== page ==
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Focusing on financial institutions in isolation during the 2007–2009 financial
crisis resulted in a serious underestimation of the wider systemic risk in play.
Systemic Risk Assessment and Oversight addresses this analytical gap by
outlining a bottom-up portfolio approach to systemic risk, allowing you to fully
understand, analyse and prepare for this pervading risk.
The global financial crisis uncovered an important gap in the risk assessment of
institutions operating in the supervised and shadow financial systems. Namely,
risk assessments, either in private or policy making institutions, centred on
the risk of a financial institution in isolation, abstracting from its risks to
and exposure from the overall financial system.
By overlooking systemic risk, a majority of analysts missed the severity of the
2007–2009 financial crisis, the extent of the contagion across institutions, and
the magnitude of the losses incurred in the financial system, resulting in
larger and preventable losses.
An understanding and analysis of systemic risk is now more important than ever
for navigating the fluctuations of and interactions between financial
institutions in a post-crisis world.
Systemic Risk Assessment and Oversight provides you with analytical tools for
measuring systemic risk and conducting surveillance to address the analytical
gaps uncovered by the financial crisis. It places practical tools and methods in
the hands of market practitioners and policy analysts.
Establishing a bottom-up portfolio approach to systemic risk, Jorge Chan-Lau of
the IMF provides you with a multitude of ready-to-implement methods and tools
for analysing systemic risk. Whilst they can each be used independently,
Systemic Risk Assessment and Oversight outlines a unified framework so you can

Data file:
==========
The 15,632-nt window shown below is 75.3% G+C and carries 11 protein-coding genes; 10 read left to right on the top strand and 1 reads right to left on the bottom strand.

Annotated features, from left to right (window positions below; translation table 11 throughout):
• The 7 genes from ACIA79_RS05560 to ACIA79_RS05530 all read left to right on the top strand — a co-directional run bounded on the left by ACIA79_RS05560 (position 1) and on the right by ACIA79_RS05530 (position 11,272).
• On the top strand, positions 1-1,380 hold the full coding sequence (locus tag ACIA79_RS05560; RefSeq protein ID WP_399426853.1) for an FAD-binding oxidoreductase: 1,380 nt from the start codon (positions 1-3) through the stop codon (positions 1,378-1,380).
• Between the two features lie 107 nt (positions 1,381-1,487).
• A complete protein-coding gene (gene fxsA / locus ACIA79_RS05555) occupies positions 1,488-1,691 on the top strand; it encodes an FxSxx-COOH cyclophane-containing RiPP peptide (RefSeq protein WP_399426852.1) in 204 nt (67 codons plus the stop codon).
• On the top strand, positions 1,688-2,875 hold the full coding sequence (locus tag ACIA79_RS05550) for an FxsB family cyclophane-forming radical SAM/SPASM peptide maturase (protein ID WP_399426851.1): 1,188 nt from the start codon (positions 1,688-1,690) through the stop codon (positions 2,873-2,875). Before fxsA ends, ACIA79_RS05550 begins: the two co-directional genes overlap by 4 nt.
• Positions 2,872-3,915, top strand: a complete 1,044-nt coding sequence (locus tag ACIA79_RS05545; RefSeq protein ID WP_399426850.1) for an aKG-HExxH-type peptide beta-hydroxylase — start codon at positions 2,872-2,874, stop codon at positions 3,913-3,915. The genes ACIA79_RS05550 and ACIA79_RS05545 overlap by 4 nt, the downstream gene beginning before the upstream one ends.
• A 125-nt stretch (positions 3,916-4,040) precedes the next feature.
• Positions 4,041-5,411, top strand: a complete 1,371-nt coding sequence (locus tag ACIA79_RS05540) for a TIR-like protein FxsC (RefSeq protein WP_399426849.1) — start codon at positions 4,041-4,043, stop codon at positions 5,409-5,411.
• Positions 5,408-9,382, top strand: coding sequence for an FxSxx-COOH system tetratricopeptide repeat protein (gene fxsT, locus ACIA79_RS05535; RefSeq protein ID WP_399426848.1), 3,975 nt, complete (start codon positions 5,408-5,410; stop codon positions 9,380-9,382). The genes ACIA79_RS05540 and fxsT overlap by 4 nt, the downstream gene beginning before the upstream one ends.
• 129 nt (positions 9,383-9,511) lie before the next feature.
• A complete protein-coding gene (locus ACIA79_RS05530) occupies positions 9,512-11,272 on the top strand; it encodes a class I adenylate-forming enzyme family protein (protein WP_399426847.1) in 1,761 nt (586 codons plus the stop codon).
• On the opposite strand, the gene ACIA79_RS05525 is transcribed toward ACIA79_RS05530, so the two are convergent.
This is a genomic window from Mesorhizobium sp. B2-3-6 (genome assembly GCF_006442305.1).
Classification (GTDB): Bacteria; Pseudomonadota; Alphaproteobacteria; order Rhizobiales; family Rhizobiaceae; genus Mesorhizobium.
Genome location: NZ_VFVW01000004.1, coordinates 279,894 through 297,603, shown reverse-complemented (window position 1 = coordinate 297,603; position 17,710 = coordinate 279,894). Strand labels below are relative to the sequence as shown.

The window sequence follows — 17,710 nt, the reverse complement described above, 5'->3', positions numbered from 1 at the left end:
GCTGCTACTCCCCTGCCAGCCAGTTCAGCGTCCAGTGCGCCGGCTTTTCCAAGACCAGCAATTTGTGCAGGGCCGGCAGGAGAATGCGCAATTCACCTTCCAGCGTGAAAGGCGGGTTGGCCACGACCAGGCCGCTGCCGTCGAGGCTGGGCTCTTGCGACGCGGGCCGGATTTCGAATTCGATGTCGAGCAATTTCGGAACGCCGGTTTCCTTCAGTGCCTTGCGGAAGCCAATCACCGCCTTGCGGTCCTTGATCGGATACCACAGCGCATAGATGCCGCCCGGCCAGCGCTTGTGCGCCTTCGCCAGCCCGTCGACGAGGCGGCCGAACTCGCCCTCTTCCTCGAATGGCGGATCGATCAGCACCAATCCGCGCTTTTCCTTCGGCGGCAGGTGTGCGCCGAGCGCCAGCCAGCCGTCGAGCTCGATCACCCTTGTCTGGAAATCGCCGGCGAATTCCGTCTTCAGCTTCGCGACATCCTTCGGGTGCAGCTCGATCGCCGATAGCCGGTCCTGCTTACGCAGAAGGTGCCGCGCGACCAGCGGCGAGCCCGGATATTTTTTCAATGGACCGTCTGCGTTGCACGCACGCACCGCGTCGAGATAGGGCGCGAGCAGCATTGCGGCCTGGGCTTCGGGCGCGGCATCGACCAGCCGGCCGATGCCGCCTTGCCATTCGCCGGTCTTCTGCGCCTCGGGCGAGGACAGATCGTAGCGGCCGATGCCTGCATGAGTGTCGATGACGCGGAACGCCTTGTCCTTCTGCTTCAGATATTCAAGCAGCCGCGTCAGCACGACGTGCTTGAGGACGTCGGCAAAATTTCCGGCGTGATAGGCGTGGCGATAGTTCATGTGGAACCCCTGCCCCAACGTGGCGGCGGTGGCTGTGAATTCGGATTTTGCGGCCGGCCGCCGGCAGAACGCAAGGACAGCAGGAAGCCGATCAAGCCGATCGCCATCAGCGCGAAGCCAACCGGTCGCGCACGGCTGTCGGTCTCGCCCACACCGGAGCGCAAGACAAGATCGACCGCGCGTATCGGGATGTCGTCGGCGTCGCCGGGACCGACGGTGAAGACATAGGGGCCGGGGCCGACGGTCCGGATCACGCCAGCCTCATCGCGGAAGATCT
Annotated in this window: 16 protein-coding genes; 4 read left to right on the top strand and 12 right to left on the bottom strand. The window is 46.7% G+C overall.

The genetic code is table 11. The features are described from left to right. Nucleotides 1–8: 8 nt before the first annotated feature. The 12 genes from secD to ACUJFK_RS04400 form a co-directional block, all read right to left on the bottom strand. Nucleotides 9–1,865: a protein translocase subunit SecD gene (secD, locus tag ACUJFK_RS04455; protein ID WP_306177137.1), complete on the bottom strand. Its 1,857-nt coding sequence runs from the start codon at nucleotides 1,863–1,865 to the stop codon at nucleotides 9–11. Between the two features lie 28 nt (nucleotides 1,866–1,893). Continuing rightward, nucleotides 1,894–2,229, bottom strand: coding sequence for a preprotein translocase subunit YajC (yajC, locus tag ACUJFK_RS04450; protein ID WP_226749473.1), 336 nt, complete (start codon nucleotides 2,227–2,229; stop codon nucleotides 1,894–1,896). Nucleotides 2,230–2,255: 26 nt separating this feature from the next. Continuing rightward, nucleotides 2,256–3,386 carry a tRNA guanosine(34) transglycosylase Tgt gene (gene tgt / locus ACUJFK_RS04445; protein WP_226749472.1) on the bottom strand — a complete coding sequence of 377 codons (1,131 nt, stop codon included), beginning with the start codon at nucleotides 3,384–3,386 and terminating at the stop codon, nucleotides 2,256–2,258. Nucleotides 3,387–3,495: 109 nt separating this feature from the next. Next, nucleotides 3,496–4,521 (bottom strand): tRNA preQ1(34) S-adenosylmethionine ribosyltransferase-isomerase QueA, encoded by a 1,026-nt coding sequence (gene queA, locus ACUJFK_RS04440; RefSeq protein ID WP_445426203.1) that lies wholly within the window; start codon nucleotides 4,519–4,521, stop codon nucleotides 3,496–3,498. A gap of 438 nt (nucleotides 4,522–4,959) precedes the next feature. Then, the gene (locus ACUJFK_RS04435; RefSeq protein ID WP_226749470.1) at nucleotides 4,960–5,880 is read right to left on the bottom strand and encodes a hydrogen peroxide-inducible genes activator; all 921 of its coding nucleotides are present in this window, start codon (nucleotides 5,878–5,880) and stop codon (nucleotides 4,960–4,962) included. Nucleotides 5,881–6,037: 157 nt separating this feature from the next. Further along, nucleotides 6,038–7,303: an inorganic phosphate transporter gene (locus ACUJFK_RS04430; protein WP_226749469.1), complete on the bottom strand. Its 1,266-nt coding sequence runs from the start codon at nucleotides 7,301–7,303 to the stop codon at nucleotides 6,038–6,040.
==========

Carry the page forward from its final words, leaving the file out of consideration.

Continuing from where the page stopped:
understand how risk flows from individual institutions to the system and
Key topics examined include:
• Quantile regressions
• Balance-sheet network analysis
• Tail dependence
• Dynamic conditional correlation
The output of the tools presented in this key text will facilitate communication
to senior management and guide strategy and policy decisions in financial
institutions entwined in the system. Systemic Risk Assessment and Oversight is a
how-to manual on systemic risk, illustrated with key cases and examples for risk
managers, analysts, CROs, regulators, supervisors and strategists.
Managing Director, Global Head of Quantitative Research, Moody’s Analytics
Part 1 - Systemic risk: why it matters to market and policy practitioners
1 The Importance of Systemic Risk Oversight
- Systemic risk: the G20 operational definition
- The financial network topology
- The endogeneity of systemic risk
- The shadow banking system
- Regulatory and institutional framework
2 A Bottom-Up Approach to Systemic Risk
- Feedback between the real and financial sectors
-The bottom-up approach
Part 2 - Measuring the risk of individual institutions
3 Fundamental Information and Firm-Level Risk
- Ratings-based methods
- Credit-scoring (or accounting-based) methods
- Macroeconomic models
- Hybrid models
4 Extracting Risk Measures from Credit Derivatives and Bonds
- Credit default swaps
- Bonds or credit default swaps?
5 Equity-Implied Methods and Risk Neutrality Transformations
- The option-based approach to default risk
- Distance-to-default and variations
- Equity prices of CDS spreads?
- From risk-neutral probabilities to real world probabilities
Part 3 - From institution-specific risk to systemic risk
6 Systemic Risk Measurement: Statistical Methods
- Correlation analysis
- Serial correlation and illiquidity
- Financial stress indices
- Principal component analysis
- Tail dependence
- Dynamic conditional correlation
7 CoRisk: Quantile Regressions in Practice
- The quantile regression model: a helicopter tour
- Constructing CoRisk measures using quantile regressions
8 Balance-Sheet Network Analysis
- Mapping the financial network into directed graphs
- Network analysis and the basic accounting identity
- Sequential defaults and systemic risk measures
- Balance-sheet based network analysis in practice
- Two open questions: cluster dynamics and incomplete data
9 The Portfolio-Based Approach to Systemic Risk
- The incremental contribution to systemic risk (ICSR)
- Estimating conditional probabilities of default
- Constructing loss distributions: the one-factor credit portfolio model
- An example: systemic risk in the global banking system
- Linking the ICSR to too-big-to-fail risk and the total contribution to
- A comparison between ICSR and other portfolio approaches to systemic risk
10 The Regulation of Systemic Risk
- Financial cycles and the real economy
- The macroprudential approach to regulation
- The overall economic policy context
- Systemic risk oversight organisational challenges